From funeral potatoes to fry sauce, Utah’s favorite food traditions have social media buzzing — and confused

For the second time this month, an iconic Utah food has got social media buzzing.

This might be good news, except the web world seems completely confused — or disgusted — by two of the state’s most beloved food traditions: fry sauce and funeral potatoes.

What’s next? Green Jell-O with carrots? Pastrami burgers at McDonald’s?

On Wednesday, Heinz asked American condiment lovers to decide — through a Twitter poll — if it should start selling Mayochup, a premade blend of mayonnaise and ketchup, in the United States. (According to the Evening Standard, a British newspaper, it’s been sold in Persian Gulf countries, like Dubai, for a couple of years.)

Less than 24 hours after the poll was posted, more than 470,000 people had voted — with 55 percent approving of the product and 45 percent saying “Nah, I’ll make my own.”

As anyone with a connection to Utah and its signature foods knows, the founder of Arctic Circle restaurants created this pink concoction in the 1950s as an alternative dipping sauce for french fries. Since then, almost every Utah restaurant has developed its own version using ketchup and mayonnaise — and sometimes pickle relish and spices.

While huge in Utah, fry sauce remains mostly a mystery outside the state.

“Don’t we have the copyright on that?” asked Cynthia Fleming, executive artistic director of Salt Lake Acting Company, who since 2010 has directed SLAC’s annual parody of Utah culture, “Saturday’s Voyeur” — which name-checks fry sauce as a uniquely Utah creation.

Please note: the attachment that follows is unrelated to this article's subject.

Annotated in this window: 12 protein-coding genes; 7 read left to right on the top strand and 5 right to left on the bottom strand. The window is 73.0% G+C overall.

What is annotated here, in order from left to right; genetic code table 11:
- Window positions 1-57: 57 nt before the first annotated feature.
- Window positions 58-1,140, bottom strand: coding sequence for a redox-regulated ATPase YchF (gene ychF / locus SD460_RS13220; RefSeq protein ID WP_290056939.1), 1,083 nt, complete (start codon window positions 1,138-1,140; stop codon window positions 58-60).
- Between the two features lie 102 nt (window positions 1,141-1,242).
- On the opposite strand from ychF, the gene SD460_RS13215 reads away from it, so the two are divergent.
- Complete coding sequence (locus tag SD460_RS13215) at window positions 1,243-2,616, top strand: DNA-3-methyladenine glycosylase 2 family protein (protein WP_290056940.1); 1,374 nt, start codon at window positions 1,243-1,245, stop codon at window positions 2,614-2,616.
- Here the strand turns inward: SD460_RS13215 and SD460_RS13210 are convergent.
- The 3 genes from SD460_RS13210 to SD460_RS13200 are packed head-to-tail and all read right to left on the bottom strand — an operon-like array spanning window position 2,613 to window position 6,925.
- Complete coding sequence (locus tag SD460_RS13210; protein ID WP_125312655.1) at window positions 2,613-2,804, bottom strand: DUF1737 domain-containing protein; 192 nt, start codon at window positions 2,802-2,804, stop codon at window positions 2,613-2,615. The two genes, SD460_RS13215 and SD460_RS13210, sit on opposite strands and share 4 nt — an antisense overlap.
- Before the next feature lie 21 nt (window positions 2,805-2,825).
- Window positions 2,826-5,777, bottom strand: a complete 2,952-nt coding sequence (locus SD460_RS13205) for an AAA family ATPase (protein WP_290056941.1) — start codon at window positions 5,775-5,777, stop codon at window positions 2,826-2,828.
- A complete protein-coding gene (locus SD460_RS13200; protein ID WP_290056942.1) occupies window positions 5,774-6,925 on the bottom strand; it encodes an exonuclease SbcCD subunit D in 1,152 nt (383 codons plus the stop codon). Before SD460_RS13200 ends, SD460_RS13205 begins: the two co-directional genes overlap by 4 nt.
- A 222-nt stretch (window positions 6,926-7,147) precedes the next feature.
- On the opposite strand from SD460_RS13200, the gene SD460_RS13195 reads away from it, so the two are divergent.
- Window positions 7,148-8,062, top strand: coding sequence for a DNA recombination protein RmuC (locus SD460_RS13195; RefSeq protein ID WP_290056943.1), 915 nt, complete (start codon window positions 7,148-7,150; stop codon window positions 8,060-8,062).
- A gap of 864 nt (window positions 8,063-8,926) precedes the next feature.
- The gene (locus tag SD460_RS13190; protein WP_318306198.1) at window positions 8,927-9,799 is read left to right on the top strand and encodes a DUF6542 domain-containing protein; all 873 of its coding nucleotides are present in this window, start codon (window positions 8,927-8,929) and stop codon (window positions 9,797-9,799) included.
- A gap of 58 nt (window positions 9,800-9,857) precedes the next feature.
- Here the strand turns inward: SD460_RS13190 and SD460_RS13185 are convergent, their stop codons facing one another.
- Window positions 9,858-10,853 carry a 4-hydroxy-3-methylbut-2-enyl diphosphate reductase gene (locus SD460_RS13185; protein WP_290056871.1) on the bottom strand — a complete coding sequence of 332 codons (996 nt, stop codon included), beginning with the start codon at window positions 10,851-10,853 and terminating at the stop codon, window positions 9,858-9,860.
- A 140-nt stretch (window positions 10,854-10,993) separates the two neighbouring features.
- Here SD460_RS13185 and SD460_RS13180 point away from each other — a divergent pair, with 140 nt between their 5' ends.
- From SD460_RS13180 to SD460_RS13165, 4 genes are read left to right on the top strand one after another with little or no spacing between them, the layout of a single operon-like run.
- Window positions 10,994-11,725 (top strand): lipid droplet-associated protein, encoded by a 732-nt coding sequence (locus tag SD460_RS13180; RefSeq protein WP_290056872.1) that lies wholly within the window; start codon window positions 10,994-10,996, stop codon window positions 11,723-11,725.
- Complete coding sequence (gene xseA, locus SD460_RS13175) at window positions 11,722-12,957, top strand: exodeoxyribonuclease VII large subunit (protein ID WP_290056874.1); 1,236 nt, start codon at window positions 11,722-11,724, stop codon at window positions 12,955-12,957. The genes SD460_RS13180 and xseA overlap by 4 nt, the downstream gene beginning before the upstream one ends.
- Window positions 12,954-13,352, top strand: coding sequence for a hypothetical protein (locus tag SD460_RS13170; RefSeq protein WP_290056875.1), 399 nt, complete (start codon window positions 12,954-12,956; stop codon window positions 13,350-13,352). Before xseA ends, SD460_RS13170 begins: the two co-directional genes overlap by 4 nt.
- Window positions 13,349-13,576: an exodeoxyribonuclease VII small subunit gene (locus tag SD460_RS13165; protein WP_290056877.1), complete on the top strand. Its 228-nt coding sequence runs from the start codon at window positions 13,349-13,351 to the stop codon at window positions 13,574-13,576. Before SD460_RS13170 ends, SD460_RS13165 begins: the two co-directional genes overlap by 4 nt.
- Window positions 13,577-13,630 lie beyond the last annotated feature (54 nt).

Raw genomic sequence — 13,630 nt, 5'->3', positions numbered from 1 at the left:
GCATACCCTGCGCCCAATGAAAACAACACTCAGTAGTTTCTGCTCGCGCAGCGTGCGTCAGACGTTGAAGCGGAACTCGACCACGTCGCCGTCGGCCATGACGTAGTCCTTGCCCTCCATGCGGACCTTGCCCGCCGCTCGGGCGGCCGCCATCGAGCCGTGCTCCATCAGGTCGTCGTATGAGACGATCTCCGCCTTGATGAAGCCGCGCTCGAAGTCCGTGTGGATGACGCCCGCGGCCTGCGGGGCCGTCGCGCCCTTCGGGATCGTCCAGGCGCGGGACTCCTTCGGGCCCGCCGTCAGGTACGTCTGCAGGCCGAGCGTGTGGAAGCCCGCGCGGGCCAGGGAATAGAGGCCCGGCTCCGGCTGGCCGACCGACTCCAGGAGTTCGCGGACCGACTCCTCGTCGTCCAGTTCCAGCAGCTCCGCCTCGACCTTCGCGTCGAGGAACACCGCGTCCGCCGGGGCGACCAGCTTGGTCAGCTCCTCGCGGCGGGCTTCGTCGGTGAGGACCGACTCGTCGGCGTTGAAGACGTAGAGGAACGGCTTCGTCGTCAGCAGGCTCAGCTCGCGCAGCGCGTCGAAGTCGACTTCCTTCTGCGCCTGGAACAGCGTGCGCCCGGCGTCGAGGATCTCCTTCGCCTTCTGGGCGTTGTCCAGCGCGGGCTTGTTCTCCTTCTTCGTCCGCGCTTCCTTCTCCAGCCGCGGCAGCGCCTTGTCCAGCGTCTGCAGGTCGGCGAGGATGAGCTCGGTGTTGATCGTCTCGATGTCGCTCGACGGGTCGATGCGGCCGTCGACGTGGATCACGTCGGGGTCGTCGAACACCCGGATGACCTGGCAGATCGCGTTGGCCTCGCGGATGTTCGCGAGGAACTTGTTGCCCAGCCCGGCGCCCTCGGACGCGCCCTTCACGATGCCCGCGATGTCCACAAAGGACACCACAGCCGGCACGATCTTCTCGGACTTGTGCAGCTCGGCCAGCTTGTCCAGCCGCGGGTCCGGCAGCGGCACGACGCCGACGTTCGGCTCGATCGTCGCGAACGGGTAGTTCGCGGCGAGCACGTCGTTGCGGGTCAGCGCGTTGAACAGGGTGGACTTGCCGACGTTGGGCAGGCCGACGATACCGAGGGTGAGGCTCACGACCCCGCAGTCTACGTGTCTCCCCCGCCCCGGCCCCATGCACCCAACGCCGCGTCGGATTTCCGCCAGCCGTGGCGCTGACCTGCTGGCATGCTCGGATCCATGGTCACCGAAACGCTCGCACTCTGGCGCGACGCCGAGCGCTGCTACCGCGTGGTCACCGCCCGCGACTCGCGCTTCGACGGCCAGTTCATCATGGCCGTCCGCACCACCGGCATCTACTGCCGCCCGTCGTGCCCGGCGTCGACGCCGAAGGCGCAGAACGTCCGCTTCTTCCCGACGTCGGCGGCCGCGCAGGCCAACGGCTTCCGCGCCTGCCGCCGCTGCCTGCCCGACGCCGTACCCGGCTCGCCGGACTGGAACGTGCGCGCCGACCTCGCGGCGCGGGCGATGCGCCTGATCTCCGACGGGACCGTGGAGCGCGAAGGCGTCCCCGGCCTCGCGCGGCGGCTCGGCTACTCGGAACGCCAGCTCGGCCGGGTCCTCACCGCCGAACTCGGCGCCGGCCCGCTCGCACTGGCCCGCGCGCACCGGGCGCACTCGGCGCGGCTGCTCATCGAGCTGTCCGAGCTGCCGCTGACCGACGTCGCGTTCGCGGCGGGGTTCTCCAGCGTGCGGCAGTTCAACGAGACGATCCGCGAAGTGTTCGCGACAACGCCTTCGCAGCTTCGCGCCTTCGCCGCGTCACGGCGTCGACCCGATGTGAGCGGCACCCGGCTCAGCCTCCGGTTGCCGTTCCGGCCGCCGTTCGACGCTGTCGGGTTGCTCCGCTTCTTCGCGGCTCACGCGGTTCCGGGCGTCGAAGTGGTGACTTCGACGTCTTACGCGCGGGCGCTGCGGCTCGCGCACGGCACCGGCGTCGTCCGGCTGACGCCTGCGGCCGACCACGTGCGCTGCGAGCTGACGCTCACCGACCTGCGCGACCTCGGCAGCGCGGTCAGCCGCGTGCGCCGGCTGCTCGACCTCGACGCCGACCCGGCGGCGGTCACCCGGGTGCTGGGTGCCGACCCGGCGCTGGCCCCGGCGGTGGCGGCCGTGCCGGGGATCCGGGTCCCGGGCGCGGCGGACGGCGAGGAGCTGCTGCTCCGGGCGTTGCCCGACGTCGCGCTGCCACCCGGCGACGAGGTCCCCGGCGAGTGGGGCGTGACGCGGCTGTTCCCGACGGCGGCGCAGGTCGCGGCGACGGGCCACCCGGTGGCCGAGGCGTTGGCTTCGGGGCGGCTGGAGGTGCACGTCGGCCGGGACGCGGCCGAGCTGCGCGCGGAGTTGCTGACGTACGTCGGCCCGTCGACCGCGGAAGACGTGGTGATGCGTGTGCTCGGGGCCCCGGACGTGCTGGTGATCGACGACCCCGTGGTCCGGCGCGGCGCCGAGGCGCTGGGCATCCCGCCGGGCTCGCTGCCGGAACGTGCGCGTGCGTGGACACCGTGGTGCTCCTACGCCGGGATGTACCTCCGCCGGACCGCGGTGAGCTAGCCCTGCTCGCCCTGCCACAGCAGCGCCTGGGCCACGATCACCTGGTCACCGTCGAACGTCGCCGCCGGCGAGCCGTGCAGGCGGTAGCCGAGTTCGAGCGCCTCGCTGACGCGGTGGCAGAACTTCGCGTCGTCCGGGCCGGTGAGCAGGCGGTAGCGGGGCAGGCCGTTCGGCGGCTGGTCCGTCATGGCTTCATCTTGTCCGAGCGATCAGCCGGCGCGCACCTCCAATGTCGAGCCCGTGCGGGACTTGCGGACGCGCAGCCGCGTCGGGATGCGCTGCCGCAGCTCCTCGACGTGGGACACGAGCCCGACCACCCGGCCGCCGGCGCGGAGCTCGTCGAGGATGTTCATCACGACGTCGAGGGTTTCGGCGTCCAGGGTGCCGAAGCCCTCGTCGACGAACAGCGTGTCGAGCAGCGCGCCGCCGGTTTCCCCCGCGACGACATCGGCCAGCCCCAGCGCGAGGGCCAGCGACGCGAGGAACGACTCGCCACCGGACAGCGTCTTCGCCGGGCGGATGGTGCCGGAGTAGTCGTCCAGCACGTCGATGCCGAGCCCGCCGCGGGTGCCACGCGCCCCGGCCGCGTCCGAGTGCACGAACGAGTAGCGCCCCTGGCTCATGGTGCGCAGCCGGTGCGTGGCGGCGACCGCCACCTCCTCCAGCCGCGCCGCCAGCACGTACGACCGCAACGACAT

“It’s really funny to have something that we’ve grown up with, and be a part of our small culture, to open up nationally,” Fleming added.

Nicole Kulwicki, director of marketing for Heinz, said Thursday via email that the social-media response has been “amazing,” and also intense in many parts of the country, including Utah and Idaho.

“We know our friends in Idaho and Utah are passionate about Fry Sauce, and we’ve seen lots of other great [product name] suggestions online,” Kulwicki said. “If we get to 500K ‘yes’ votes, we will be giving the nation a say in our final name.”

The debate over mayochup, er, fry sauce, has been playing out on social media — just follow the #mayochup hashtag.

The fry sauce isn’t the only Utah food that is misunderstood.

Facebook and Twitter started buzzing last week when a Walmart advertisement touting a package of dehydrated funeral potatoes showed up in feeds.

Not long after, the hashtag #funeralpotatoes started trending.

Actually, they’re “to die for.” That’s what Augason Farms, the Salt Lake City-based company that makes the product, writes on the back-of-the-package messaging.

As most native cooks know, funeral potatoes are the name of the baked casserole made with potatoes, canned soup, cheese and a crushed corn-flake topping. It’s a mainstay at many family gatherings, but got its name because Mormon women regularly make large pans as part of the warm meal served to grieving families after a funeral.

Since so many people were confused, it might be well to heed the advice of @LatterDayLeft, who wrote: “We need [to] up our missionary efforts.”